This 2017 election has been particularly remarkable for a number of reasons. There were only six candidates for the five positions. However, and this is rare, all five judges whose terms were expiring had been nominated for re-election. What is perhaps most remarkable about this election, at least thus far, is that Judge Christopher Greenwood, the judge of British nationality, was not re-elected in the first “meeting”. The two remaining candidates for re-election, who must now fight it out on Monday are Judge Greenwood and Judge Bhandari (India), both sitting judges on the Court. Were Judge Greenwood not to be re-elected on Monday this would be a very significant break from the past with regard to the composition of the ICJ. It would be the first time that there would be no British judge on the ICJ (and I think there was a British judge throughout the period of the Permanent Court of International Justice as well). It would break the tradition of there being a judge of the nationality of each of the permanent members of the UN Security Council on the ICJ. Finally, were he not to be re-elected, this would be a departure from the tradition that the regional allocation of seats on the ICJ bench mirrors the regional allocation of membership at the Security Council. This is because the re-election of Judge Bhandari from India and the election of Ambassador Salam from Lebanon would mean that Asia gets one additional seat on the Court and the WEOG (Western European and Other Group) gets one fewer seat.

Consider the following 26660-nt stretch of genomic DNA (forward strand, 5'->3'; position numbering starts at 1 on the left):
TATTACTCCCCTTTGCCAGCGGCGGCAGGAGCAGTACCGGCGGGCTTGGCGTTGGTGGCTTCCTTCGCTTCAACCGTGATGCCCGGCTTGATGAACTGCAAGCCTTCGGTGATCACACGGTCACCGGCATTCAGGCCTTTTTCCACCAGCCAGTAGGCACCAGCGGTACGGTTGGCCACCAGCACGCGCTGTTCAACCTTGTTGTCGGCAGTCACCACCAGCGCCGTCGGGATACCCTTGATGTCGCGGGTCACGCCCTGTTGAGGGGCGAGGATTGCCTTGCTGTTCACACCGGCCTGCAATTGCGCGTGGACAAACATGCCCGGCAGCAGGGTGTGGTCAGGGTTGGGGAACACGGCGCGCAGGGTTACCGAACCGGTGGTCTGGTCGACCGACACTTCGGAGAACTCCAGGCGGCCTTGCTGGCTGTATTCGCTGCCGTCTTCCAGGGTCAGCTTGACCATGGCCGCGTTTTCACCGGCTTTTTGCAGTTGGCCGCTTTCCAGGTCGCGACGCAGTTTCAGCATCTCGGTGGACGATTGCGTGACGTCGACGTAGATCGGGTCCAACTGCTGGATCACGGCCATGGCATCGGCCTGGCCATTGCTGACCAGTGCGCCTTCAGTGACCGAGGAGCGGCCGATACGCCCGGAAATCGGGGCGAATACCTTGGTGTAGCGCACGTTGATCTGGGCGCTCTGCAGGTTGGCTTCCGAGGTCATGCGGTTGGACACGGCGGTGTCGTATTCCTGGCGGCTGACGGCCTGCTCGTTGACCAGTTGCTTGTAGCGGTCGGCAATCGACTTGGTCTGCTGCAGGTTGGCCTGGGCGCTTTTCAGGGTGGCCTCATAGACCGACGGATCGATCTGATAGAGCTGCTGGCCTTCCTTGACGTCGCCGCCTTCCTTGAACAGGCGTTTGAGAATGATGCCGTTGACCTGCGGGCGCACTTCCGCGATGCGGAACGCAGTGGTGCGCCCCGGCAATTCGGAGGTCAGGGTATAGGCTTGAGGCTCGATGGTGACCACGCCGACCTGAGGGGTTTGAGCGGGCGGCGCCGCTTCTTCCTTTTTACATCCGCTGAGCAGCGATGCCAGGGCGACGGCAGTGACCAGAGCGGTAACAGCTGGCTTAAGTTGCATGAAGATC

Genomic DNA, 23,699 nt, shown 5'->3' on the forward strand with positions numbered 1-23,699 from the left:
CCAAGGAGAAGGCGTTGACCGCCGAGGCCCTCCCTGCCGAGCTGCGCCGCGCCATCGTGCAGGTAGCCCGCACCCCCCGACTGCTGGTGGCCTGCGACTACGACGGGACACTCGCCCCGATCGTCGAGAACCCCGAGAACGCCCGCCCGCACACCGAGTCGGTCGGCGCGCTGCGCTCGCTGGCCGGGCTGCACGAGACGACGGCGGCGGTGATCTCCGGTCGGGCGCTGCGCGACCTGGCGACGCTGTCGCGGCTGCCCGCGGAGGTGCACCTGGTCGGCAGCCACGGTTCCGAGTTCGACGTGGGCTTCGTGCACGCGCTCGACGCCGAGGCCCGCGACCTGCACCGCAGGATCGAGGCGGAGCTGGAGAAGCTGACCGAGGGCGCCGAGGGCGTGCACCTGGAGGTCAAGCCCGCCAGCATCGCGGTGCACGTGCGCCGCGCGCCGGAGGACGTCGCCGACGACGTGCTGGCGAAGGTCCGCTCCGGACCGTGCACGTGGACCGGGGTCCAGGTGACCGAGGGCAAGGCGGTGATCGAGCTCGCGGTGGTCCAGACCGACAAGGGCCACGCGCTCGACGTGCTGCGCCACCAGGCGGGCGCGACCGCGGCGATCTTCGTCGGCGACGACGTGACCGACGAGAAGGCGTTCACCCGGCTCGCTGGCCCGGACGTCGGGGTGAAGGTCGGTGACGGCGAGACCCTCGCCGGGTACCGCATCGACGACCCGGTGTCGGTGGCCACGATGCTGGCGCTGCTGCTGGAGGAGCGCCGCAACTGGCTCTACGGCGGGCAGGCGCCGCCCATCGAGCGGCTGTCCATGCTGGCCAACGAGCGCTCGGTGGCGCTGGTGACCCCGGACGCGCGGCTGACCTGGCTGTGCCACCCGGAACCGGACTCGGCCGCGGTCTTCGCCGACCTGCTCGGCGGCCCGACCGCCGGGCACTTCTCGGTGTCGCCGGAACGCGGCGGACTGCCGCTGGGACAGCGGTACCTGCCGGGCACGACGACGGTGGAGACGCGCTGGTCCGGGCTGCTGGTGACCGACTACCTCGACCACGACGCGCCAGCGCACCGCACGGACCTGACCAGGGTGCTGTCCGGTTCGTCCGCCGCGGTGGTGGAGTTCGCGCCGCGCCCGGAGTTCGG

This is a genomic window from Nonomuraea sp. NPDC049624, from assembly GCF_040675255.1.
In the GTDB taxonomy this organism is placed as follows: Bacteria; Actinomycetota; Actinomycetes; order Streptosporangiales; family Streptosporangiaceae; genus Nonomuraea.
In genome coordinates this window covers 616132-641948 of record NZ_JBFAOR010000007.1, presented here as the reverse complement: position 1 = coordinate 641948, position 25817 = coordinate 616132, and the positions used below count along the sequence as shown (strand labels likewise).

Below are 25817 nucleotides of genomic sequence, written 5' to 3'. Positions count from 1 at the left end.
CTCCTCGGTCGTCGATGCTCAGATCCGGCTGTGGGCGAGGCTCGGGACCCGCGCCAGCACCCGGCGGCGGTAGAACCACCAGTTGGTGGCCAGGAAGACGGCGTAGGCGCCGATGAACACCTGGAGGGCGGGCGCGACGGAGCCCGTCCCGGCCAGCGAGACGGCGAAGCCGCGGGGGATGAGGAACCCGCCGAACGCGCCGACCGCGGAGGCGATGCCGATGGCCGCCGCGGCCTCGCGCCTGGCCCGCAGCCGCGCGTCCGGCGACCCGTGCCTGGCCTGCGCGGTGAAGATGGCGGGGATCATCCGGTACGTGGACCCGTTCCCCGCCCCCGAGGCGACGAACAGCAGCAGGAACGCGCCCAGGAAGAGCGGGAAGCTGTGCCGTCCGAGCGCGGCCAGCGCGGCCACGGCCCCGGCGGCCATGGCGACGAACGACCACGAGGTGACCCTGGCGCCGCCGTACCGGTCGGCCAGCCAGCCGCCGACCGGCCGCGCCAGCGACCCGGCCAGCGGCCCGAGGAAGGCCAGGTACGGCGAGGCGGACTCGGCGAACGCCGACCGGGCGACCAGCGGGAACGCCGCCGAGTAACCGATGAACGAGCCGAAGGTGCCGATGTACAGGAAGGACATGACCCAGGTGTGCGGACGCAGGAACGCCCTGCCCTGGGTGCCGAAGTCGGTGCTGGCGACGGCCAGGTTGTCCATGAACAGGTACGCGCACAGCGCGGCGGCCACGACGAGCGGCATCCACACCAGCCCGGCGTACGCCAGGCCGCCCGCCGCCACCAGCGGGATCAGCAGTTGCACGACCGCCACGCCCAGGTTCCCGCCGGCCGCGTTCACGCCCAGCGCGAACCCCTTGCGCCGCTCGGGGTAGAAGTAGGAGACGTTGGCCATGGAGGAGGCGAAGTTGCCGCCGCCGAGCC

I have spelled out the procedure for the election of ICJ judges, including what happens if the GA and SC are unable to agree initially on who is elected, in previous posts (here and here) and I won’t repeat it all here. Suffice to say that it is usual that several rounds of voting are needed in the GA and SC before candidates are elected. It only when the number of judges that have obtained an absolute majority in an organ is equal to the number of vacancies that the President of that organ notifies the results to the other organ. If more than five judges obtain an absolute majority (and this is easily possible) then further rounds of voting are required. On Thursday, the first time that only 5 judges obtained an absolute majority of votes was in the fourth round of voting in the SC and in the fifth round of voting in the GA. Four of the five on that list were the same in both organs and were duly declared elected. However, Judge Greenwood obtained an absolute majority of votes in the SC but not in the GA, and Judge Bhandari obtained an absolute majority in the GA and not the SC. In a sixth round of voting in the GA, with only Judges Bhandari and Greenwood on the ballot to fill the remaining vacancy, Judge Bhandari obtained 115 votes to Judge Greenwood’s 76. In the fifth round of voting in the SC, with only Judges Bhandari and Greenwood on the ballot, Judge Greenwood obtained 9 votes and Judge Bhandari 6. It was at this point that voting was suspended till Monday. On previous similar occasions, voting has been suspended for weeks (2014), a month (2011) or several months (1956). This time, we have just this weekend for the intense diplomatic negotiations that will inevitably take place.